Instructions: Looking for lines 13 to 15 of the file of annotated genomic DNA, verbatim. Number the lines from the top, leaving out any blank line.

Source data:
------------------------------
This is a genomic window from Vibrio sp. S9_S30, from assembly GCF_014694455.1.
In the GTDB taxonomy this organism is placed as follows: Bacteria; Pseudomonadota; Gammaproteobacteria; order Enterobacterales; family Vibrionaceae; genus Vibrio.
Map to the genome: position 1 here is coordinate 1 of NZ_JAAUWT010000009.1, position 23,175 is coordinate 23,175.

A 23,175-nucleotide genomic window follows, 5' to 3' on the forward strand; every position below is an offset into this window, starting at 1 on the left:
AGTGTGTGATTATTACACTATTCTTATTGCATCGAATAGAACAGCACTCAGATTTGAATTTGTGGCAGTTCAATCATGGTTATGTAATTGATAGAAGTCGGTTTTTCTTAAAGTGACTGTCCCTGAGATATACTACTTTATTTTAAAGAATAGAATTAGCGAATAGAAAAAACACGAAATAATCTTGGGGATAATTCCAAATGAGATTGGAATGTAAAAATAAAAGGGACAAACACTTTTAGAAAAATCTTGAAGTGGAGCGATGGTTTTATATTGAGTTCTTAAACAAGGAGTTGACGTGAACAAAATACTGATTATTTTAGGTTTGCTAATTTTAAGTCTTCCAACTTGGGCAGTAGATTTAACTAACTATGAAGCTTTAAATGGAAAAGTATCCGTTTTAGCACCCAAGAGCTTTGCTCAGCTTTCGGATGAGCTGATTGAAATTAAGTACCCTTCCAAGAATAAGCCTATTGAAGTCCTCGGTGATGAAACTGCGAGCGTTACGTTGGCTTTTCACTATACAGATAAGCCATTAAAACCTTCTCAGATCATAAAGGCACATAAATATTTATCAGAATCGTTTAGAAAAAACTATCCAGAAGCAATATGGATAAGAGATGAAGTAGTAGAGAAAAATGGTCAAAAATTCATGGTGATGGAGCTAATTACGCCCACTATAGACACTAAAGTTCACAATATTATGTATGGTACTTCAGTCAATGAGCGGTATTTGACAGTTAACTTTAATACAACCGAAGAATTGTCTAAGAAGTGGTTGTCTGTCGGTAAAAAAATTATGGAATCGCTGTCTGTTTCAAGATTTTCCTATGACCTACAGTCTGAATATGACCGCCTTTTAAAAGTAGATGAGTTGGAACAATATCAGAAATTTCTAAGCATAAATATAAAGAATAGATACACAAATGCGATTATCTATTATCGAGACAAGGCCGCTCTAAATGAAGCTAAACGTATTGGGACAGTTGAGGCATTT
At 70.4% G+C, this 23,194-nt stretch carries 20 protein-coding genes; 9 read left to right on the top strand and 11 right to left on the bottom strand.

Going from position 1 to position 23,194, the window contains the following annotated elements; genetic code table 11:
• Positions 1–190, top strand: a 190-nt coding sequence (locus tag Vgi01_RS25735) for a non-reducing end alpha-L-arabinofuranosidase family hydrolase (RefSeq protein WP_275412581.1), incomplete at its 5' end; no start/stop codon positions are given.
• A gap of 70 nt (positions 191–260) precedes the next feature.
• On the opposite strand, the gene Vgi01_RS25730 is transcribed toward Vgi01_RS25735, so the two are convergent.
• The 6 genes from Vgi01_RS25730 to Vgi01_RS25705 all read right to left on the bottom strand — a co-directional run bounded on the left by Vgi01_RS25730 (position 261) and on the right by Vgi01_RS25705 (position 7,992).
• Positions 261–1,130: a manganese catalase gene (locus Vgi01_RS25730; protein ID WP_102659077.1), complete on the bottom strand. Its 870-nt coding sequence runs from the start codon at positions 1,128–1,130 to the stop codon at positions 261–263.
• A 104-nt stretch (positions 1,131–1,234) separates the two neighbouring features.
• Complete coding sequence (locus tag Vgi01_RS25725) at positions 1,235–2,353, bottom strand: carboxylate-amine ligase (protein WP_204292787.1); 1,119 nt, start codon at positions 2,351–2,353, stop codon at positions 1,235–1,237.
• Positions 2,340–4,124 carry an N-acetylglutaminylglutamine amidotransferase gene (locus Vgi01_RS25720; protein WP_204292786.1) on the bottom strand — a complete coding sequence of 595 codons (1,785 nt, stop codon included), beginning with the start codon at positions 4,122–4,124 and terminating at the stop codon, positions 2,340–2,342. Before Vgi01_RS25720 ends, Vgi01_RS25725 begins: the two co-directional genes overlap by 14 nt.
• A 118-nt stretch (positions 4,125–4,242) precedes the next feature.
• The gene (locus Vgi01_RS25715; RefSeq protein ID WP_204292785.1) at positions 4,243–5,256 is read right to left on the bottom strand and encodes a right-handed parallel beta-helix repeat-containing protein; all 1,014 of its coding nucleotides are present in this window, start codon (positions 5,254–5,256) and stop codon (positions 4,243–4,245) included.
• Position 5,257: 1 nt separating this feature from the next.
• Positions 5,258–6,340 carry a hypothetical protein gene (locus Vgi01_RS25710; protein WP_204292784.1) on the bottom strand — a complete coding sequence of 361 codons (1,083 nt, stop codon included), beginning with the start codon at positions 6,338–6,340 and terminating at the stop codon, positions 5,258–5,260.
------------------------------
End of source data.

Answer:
• A 104-nt stretch (positions 1,131–1,234) separates the two neighbouring features.
• Complete coding sequence (locus tag Vgi01_RS25725) at positions 1,235–2,353, bottom strand: carboxylate-amine ligase (protein WP_204292787.1); 1,119 nt, start codon at positions 2,351–2,353, stop codon at positions 1,235–1,237.
• Positions 2,340–4,124 carry an N-acetylglutaminylglutamine amidotransferase gene (locus Vgi01_RS25720; protein WP_204292786.1) on the bottom strand — a complete coding sequence of 595 codons (1,785 nt, stop codon included), beginning with the start codon at positions 4,122–4,124 and terminating at the stop codon, positions 2,340–2,342. Before Vgi01_RS25720 ends, Vgi01_RS25725 begins: the two co-directional genes overlap by 14 nt.